IT has been reported by Sky Sports that WBA, IBF and WBO heavyweight champion Anthony Joshua and WBC titlist Tyson Fury have reached a financial agreement on a two-fight deal. According to Eddie Hearn, Joshua’s promoter, the first bout “could happen” in the summer of 2021.
But hold the champagne.
“It’s absolute bullshit,” said Frank Warren when Boxing News approached him moments after the story broke.
Fair to say, then, that Fury’s UK promoter does not share Hearn’s view that there is news to report.
“We all know it’s a 50/50 split and it’s two-fight deal that’s being discussed but there’s nothing new here,” Warren – frustrated that the story had broke before contracts had been signed – continued. “It’s all about Hearn. This is the first I’ve heard of it.”
Nonetheless, we should all be optimistic that progress is being made. It’s no secret that Fury and Joshua talk regularly and are eager to fight each other.
The problem, of course, is that they can agree all manner of things but the world of heavyweight boxing – which last year saw Andy Ruiz Jnr emerge from obscurity to knock out “AJ” before order was restored in the rematch – is a minefield of promoters, politics, sanctioning bodies and broadcasters. Then there’s egos to appease, other fighters to swerve and a pandemic to emerge from.
At the moment, the coast isn’t exactly clear.
Hearn also promotes Dillian Whyte and he stated that the WBC No.1 contender “should” get his shot at Fury beforehand.
There was no mention of Deontay Wilder, the former champion, who was scheduled to take on Fury at the end of the year. The pair fought to a 12-round draw in December 2018 before Fury stopped Wilder in seven rounds four months ago. Fury has since said on social media that he’s “got to smash Deontay Wilder first then annihilate Anthony Joshua.”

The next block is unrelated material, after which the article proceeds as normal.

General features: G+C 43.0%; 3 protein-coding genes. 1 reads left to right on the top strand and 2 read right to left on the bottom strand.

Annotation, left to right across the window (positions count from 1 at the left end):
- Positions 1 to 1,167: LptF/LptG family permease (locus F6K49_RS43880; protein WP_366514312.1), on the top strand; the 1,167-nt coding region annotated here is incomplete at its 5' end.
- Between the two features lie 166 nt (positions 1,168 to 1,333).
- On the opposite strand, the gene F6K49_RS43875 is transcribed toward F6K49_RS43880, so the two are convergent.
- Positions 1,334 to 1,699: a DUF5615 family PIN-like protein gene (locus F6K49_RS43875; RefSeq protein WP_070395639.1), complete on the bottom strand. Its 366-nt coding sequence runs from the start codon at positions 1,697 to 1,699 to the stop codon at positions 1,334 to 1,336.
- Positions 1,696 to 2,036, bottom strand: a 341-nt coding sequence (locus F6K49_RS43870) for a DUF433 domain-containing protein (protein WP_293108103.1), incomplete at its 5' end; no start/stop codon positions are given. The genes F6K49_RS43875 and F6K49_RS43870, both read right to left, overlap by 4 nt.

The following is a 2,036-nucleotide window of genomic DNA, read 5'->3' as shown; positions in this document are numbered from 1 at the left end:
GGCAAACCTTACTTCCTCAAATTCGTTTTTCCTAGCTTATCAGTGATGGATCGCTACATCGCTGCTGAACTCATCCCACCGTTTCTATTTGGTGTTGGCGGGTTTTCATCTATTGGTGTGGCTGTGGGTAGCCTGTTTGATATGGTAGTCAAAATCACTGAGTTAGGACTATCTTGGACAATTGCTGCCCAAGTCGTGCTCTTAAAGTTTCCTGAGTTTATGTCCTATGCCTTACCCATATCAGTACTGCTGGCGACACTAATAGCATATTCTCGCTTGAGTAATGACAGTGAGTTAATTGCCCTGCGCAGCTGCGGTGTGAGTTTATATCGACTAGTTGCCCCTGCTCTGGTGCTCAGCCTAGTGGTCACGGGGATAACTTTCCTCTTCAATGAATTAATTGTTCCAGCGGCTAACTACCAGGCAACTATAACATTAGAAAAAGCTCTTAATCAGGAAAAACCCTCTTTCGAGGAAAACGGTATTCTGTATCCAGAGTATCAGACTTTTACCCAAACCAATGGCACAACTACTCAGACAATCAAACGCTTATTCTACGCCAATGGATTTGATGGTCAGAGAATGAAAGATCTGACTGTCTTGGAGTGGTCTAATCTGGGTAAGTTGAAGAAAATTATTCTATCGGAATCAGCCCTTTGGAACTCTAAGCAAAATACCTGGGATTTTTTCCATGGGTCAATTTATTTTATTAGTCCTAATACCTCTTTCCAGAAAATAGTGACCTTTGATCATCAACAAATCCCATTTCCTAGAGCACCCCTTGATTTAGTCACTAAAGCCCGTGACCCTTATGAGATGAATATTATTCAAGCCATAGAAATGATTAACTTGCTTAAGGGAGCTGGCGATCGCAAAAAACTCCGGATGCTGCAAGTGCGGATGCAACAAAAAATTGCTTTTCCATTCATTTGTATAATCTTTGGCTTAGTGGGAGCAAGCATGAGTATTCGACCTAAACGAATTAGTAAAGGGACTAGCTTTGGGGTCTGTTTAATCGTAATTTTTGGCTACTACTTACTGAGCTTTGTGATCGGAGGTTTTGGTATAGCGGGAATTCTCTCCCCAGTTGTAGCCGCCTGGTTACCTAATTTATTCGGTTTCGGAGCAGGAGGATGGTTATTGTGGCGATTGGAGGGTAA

Joshua, spotted last week in a knee brace and crutches, is expected to take on Kubrat Pulev next.
“We’re making great progress,” Hearn told Sky Sports. “There is a lot to overcome. We’re looking at venues and dates.”
“We’ve been talking to [Fury’s management team] MTK, giving them the assurances from Joshua’s side that all the details on the structure of the deal is approved from our side. And it is from Fury’s side, as well.
“We’re in a good place. It’s fair to say that, in principle, both guys have agreed to that fight. Two fights.”
But Hearn’s words should be examined carefully.
He went on to say that “no contracts had been signed” and there’s “a lot to overcome”. At risk of being a party pooper, it would seem there’s a long way to go.
“[There’s] a lot to overcome in the meantime. We’re moving in the right direction. I’m confident that both guys have given their blessing for the fight to go ahead.
“The point of Fury, Joshua and the teams agreeing to the structure of the deal? The first fight could happen next summer. It will be 2021.
“There is a big period of time where Whyte should get his shot at the title. That’s important to us. The main positive news is that Joshua and Fury have agreed to a two-fight deal, in essence.
“The most difficult part of any deal is the financial element. I believe we’re in a great place where both guys have agreed to what that should be.
“We have not signed contracts because there are still things to be worked out. We’re pushing towards a place where they can be drafted, for 2021. Both guys are in agreement. The structure of the deal has been put forward, and agreed to by both parties.
“There is a model in place that both parties are happy with.
“It’s the biggest fight ever in British boxing. It doesn’t get bigger, and there will never be a bigger fight in our generation.”
That much is definitely true. Should Fury-Joshua occur, it will be beyond huge. But until a broadcaster or venue has been agreed – and Boxing News understands that the fight will not happen in the UK and there are four sites under consideration – then any deal will have plenty of loose ends.
But we should remain positive. It’s worth noting that we never once heard any kind of confirmation that Joshua and Wilder had agreed on anything back when that was the biggest fight in boxing.
So for today’s news, which at the very least tells us that Tyson Fury and Anthony Joshua are moving together in the right direction, we should be thankful.